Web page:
BBG Press Release
FEBRUARY 9, 2016
[A Chechen woman looks at a TV screen with Russian President Vladimir Putin. (AP Photo/Musa Sadulayev) – Photo not reposted.]
Washington, D.C. – Russian speakers in Estonia, Latvia and Lithuania rank Kremlin-backed media as the least trustworthy among international, Russian Federation and domestic news sources, according to research presented by the Broadcasting Board of Governors yesterday.
In addition, only those survey respondents who considered Russian-backed media to be credible showed a majority support for President Vladimir Putin’s domestic and international policies. In the three Baltic nations and Moldova, consuming Russian-backed media did not correlate with support for Russia’s policies.
The BBG data found that domestic media ranked first in trustworthiness in Estonia (80 percent) and Latvia (79 percent). International media took first in Lithuania (74 percent) and in Moldova there was a statistical tie between international media (45 percent), Russian-backed media (42 percent) and domestic media (42 percent).
The findings were unveiled at Thursday’s research briefing conducted by the BBG and Gallup on the consumption and influence of Russian-language media in Russia’s periphery.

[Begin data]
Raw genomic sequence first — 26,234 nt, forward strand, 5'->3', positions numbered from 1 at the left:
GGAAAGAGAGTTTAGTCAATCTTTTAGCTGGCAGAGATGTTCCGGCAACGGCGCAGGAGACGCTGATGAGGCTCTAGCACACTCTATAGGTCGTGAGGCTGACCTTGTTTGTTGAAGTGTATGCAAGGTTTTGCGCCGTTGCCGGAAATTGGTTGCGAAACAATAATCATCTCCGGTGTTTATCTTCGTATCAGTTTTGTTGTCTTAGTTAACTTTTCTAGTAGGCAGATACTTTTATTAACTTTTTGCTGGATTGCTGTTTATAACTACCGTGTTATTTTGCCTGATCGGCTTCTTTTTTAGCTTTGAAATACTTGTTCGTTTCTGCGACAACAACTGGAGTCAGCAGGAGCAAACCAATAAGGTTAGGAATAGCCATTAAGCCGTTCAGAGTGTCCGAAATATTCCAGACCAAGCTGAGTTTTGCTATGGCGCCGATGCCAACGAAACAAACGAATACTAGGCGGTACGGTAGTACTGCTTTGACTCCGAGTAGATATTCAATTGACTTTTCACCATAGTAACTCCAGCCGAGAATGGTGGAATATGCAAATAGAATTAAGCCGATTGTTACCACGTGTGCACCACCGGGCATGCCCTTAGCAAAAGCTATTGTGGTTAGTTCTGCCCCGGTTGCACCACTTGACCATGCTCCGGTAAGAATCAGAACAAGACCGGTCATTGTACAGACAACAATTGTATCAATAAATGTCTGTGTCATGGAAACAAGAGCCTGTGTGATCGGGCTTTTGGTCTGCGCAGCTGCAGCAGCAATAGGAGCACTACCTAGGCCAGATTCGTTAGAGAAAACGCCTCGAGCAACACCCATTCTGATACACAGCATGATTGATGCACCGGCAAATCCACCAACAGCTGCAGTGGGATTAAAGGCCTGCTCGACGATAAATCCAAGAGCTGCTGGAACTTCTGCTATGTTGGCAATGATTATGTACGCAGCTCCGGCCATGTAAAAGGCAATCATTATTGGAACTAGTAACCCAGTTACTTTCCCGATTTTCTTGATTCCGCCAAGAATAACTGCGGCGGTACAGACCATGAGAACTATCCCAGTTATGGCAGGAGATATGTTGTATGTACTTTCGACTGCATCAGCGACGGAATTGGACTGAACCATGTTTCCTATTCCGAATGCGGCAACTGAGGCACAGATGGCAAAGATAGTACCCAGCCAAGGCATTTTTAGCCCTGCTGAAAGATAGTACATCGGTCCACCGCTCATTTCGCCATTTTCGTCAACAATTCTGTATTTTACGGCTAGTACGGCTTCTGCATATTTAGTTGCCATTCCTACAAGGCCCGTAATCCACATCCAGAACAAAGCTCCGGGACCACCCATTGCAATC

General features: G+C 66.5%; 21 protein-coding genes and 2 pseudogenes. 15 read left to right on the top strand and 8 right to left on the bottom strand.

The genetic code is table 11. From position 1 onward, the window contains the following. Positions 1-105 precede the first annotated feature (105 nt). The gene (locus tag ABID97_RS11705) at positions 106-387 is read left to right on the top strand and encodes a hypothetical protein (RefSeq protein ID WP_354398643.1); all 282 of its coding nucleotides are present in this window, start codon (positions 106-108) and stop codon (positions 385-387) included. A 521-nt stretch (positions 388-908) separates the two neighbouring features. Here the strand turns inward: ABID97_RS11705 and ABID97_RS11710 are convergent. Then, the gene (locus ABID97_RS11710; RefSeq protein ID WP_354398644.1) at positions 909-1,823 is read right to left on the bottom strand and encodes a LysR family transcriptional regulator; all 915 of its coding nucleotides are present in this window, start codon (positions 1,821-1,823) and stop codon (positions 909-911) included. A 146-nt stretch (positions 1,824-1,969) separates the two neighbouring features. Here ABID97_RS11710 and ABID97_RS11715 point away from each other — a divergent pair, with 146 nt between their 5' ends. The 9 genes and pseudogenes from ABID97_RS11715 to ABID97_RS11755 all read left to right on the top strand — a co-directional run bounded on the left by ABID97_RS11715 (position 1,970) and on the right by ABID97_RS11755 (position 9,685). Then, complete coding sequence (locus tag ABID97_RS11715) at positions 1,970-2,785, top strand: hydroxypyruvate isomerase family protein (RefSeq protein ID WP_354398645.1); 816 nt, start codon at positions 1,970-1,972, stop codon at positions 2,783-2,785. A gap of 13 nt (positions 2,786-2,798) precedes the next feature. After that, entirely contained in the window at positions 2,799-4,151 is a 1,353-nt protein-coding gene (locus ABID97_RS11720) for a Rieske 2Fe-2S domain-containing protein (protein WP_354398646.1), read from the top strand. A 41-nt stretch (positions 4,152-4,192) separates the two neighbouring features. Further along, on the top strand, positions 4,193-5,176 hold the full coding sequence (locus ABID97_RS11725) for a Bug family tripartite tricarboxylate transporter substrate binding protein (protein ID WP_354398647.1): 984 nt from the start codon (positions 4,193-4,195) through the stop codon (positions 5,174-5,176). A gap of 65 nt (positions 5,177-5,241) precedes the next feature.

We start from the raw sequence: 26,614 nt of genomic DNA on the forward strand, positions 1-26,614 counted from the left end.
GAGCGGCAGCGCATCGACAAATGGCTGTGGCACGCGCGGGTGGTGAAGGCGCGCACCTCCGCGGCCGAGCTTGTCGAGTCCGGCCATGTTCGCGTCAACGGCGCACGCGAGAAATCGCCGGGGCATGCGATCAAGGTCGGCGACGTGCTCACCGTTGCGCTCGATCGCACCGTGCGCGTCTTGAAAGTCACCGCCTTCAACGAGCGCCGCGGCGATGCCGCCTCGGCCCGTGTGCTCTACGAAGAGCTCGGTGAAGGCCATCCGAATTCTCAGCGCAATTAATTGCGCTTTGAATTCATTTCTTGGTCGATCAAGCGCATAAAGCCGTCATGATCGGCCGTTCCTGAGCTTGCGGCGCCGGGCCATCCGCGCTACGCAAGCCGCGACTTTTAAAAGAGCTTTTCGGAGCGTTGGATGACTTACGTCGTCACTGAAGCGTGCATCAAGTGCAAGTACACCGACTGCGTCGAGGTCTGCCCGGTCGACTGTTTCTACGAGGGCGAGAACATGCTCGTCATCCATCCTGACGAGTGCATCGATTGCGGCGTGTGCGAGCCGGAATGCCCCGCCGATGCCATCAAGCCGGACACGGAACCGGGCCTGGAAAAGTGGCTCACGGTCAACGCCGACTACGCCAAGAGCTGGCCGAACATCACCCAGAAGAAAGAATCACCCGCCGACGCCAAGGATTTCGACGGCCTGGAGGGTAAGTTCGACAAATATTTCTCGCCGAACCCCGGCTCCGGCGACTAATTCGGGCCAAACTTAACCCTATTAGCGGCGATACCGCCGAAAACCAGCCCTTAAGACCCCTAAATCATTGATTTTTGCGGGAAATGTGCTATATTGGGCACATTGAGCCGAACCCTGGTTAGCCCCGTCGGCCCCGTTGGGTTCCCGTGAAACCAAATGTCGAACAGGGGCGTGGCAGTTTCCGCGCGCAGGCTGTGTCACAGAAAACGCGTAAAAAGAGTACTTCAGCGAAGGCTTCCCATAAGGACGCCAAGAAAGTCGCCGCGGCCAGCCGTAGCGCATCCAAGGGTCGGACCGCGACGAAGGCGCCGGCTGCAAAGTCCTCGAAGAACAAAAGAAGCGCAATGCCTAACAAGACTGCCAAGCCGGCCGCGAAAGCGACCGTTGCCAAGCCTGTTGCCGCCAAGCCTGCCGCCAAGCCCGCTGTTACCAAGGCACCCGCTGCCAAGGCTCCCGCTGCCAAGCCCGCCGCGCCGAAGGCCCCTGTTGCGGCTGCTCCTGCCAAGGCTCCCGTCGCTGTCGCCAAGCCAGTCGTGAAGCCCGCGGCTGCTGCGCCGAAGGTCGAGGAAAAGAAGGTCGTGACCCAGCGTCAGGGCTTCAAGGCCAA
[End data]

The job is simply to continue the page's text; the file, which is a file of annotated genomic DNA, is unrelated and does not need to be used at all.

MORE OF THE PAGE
Gallup’s World Poll data, which was conducted in 2014 shortly after the Russian annexation of Crimea and hence over a year before the BBG data in the Baltics and Moldova was collected, examined how respondents in 12 former Soviet Union countries followed news about Russian actions in Ukraine and Crimea. Data showed the majority of respondents followed the events very closely and reported finding Russian media reliable. For some, that translated into support for some Russian policies. According to the 2014 Gallup findings, in seven of the 10 countries surveyed, the majority of respondents who consumed both “Western” and Russian media showed support for Russia’s annexation of Crimea. “Western” media as defined in the Gallup World Poll survey did not specifically include or exclude U.S. international media, according to Gallup presenter Neli Esipova.